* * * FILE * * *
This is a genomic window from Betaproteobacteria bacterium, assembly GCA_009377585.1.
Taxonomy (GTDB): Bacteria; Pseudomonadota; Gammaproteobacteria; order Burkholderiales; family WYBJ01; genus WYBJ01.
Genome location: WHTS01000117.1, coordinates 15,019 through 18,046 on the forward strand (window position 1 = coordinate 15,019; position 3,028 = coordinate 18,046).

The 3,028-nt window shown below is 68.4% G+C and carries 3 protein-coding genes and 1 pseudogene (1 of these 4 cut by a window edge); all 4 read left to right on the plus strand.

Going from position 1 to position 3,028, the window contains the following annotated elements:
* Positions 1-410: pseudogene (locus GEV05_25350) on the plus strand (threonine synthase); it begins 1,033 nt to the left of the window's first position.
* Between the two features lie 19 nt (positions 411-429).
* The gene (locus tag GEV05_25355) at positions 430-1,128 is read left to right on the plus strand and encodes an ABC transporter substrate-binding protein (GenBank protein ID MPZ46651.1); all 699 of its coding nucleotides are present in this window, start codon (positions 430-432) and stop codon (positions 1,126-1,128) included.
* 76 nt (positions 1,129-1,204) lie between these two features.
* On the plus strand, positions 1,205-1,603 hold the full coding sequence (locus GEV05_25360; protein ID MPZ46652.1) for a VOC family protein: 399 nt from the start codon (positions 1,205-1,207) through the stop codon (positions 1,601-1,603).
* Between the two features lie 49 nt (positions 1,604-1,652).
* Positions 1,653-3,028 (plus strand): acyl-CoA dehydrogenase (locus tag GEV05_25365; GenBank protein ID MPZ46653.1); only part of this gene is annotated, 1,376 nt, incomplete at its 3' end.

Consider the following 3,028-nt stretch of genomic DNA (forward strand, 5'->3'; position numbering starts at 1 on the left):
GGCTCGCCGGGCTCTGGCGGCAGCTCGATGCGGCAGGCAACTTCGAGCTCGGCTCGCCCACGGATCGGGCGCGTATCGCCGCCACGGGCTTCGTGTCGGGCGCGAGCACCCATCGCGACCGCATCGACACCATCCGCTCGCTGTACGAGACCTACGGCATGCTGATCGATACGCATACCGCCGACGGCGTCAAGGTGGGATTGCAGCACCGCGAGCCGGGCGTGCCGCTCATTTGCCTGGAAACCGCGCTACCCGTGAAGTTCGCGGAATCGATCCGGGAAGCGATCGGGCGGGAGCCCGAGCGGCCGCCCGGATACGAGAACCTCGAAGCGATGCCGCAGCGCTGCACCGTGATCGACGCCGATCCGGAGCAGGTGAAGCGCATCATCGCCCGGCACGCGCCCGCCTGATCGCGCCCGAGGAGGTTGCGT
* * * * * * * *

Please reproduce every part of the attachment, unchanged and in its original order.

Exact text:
This is a genomic window from Betaproteobacteria bacterium, assembly GCA_009377585.1.
Taxonomy (GTDB): Bacteria; Pseudomonadota; Gammaproteobacteria; order Burkholderiales; family WYBJ01; genus WYBJ01.
Genome location: WHTS01000117.1, coordinates 15,019 through 18,046 on the forward strand (window position 1 = coordinate 15,019; position 3,028 = coordinate 18,046).

The 3,028-nt window shown below is 68.4% G+C and carries 3 protein-coding genes and 1 pseudogene (1 of these 4 cut by a window edge); all 4 read left to right on the plus strand.

Going from position 1 to position 3,028, the window contains the following annotated elements:
* Positions 1-410: pseudogene (locus GEV05_25350) on the plus strand (threonine synthase); it begins 1,033 nt to the left of the window's first position.
* Between the two features lie 19 nt (positions 411-429).
* The gene (locus tag GEV05_25355) at positions 430-1,128 is read left to right on the plus strand and encodes an ABC transporter substrate-binding protein (GenBank protein ID MPZ46651.1); all 699 of its coding nucleotides are present in this window, start codon (positions 430-432) and stop codon (positions 1,126-1,128) included.
* 76 nt (positions 1,129-1,204) lie between these two features.
* On the plus strand, positions 1,205-1,603 hold the full coding sequence (locus GEV05_25360; protein ID MPZ46652.1) for a VOC family protein: 399 nt from the start codon (positions 1,205-1,207) through the stop codon (positions 1,601-1,603).
* Between the two features lie 49 nt (positions 1,604-1,652).
* Positions 1,653-3,028 (plus strand): acyl-CoA dehydrogenase (locus tag GEV05_25365; GenBank protein ID MPZ46653.1); only part of this gene is annotated, 1,376 nt, incomplete at its 3' end.

Consider the following 3,028-nt stretch of genomic DNA (forward strand, 5'->3'; position numbering starts at 1 on the left):
GGCTCGCCGGGCTCTGGCGGCAGCTCGATGCGGCAGGCAACTTCGAGCTCGGCTCGCCCACGGATCGGGCGCGTATCGCCGCCACGGGCTTCGTGTCGGGCGCGAGCACCCATCGCGACCGCATCGACACCATCCGCTCGCTGTACGAGACCTACGGCATGCTGATCGATACGCATACCGCCGACGGCGTCAAGGTGGGATTGCAGCACCGCGAGCCGGGCGTGCCGCTCATTTGCCTGGAAACCGCGCTACCCGTGAAGTTCGCGGAATCGATCCGGGAAGCGATCGGGCGGGAGCCCGAGCGGCCGCCCGGATACGAGAACCTCGAAGCGATGCCGCAGCGCTGCACCGTGATCGACGCCGATCCGGAGCAGGTGAAGCGCATCATCGCCCGGCACGCGCCCGCCTGATCGCGCCCGAGGAGGTTGCGT